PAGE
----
The Grand Canal of the Château de Fontainebleau, model for the grand canals of French royal gardens
The Grand Canal of the Château de Fontainebleau was created under the reign of Henri IV, between 1606 and 1608, following the gardens of François I. A vast, 1.2 km-long body of water flowing from west to east, it has the distinct feature of being built partially above ground. With a surface area of 45,600 m² and a capacity of 140,000 m³, its scale is unprecedented in France, and it foreshadows the large canals developed in the second half of the 17th century at Vaux-Le Vicomte, Versailles or Chantilly.
The Grand Canal is a work of major importance not only for the hydraulic network, which irrigates the chateau’s gardens and the park, but also for the great Bellifontain landscape. It is the backbone of the historical gardens in the royal domain of Fontainebleau.
Classified as a Class C hydraulic structure by prefectural decree and, in its entirety, as a historical monument, it is also listed as a UNESCO World Heritage Site along with the chateau and its gardens. It belongs, just like the entire estate (chateau, gardens and park), to the State (Ministry of Culture) and is placed under the full and sole responsibility of the Public Establishment of the Château de Fontainebleau.
Essential work to restore the sealing of the Grand Canal
Following subsidence problems in 2008 at the eastern end, on the Avon side, a diagnosis highlighted watertightness problems on the eastern and northern dikes of this prominent heritage element, i.e. water reservoirs along the entire length of the canal on the city side, as well as at the level of the outlet where the canal empties on the Avon side.
In addition, the control structures that allow the emptying, dumping or managing overflows are fragile, impacting the masonry of the basins, which have undergone numerous deformations. Although regularly monitored and controlled since the initial measurements from 2009, the public establishment has noted that these degradations have sharply increased in recent years. Faced with this worrying state, the Château de Fontainebleau has decided to undertake the work necessary to restore the sealing of the Grand Canal. The technique that will be use specialized products and will restore the barriers back to the former watertightness. Over the centuries, these barriers have become permeable and no longer serve their function of containing the water of the canal. This work is therefore essential for the preservation of the Grand Canal, which is a major architectural element of this preserved historic landscape and a popular site for visitors.
Initially, a temporary dam, called cofferdam, will allow the Grand Canal to partially dry up and permit intervention. It will be positioned 200 meters from the end of the canal on the Avon side and will involve preventive fishing so that all the fauna is preserved and moved upstream of the dam. Ecological monitoring of the water quality, aquatic flora and the fauna will be carried out throughout the work, which is part of a committed approach that favors the environment by minimizing the impact on the flora and fauna, both in the choice of materials used and in the respect of the ecosystem. This preparatory stage will also involve the removal of several dangerous trees that are suffering from an incurable disease and have roots that have significantly damaged the sealing system of the dike to the east. These alignment plantings will be replaced as part of the master plan for the renovation of the gardens and the chateau park. In a second phase, the masonry of the dikes and hydraulic structures will be restored and strengthened. Finally, the dam will be removed, and the Grand Canal will be completely filled with water. The surroundings will be restored so that they can once again be visited by Bellifontains and visitors.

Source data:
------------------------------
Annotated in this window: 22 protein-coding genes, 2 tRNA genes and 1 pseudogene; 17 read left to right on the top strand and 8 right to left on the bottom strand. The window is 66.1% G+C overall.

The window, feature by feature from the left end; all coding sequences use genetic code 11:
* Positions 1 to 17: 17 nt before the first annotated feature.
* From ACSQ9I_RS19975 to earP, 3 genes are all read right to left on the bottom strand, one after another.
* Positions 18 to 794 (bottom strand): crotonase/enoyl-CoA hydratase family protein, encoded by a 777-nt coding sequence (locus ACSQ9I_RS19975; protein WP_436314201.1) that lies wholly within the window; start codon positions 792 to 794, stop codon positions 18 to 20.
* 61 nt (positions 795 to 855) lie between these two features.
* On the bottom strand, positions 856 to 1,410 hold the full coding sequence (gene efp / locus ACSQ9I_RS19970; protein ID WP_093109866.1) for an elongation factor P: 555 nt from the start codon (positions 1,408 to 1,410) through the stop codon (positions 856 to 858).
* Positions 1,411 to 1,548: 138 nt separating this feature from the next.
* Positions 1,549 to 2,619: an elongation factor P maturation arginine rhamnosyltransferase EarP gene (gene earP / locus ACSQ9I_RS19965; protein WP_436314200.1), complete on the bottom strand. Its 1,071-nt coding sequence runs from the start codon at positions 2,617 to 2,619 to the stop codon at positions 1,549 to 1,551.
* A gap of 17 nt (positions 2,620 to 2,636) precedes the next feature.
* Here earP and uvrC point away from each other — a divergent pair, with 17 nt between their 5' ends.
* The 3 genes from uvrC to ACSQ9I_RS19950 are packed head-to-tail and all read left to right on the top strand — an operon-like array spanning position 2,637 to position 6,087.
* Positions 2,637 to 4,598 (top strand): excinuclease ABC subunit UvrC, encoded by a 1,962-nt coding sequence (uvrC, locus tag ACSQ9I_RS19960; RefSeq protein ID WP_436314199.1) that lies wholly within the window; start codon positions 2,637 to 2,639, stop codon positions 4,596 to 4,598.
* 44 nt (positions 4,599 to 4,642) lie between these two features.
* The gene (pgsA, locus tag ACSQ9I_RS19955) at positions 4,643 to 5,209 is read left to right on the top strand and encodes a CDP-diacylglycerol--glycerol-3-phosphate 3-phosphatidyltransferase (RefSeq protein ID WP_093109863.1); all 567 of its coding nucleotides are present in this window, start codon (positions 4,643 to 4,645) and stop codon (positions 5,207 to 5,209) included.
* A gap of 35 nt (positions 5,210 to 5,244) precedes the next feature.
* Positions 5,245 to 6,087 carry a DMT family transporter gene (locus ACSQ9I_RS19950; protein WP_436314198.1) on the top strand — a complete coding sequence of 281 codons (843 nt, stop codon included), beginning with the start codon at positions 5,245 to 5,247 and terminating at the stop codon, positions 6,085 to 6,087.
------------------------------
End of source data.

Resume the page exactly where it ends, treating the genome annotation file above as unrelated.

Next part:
The operation, which is expected to last 12 months, is placed under the project management of OPPIC (Opérateur du Patrimoine et des Projets Immobiliers de la Culture). The Project management is conducted by Patrick Ponsot, chief architect of historical monuments.
Visitor traffic modified to facilitate restoration work
For safety reasons, the Allée de la Reine, which runs along the Grand Canal to the north, will be closed to the public during the restoration, and it will be reserved for the movement of construction machinery. An area to the east of the Grand Canal, around the outlet on the Avon side, will also be fenced off during the restoration process.
Aside from this limitation of access to the Grand Canal, the chateau park will remain open for the duration of the restoration work, every day for 24 hours. Visitors to the chateau and its gardens will rediscover the delight of touring the Grand Canal in Autumn 2023.
An area to the east of the Grand Canal, around the outlet, will also be closed off while this restoration operation is carried out. It will therefore no longer be possible to go around the Grand Canal completely. The majority of the park, however, will remain open, under current conditions, every day for 24 hours.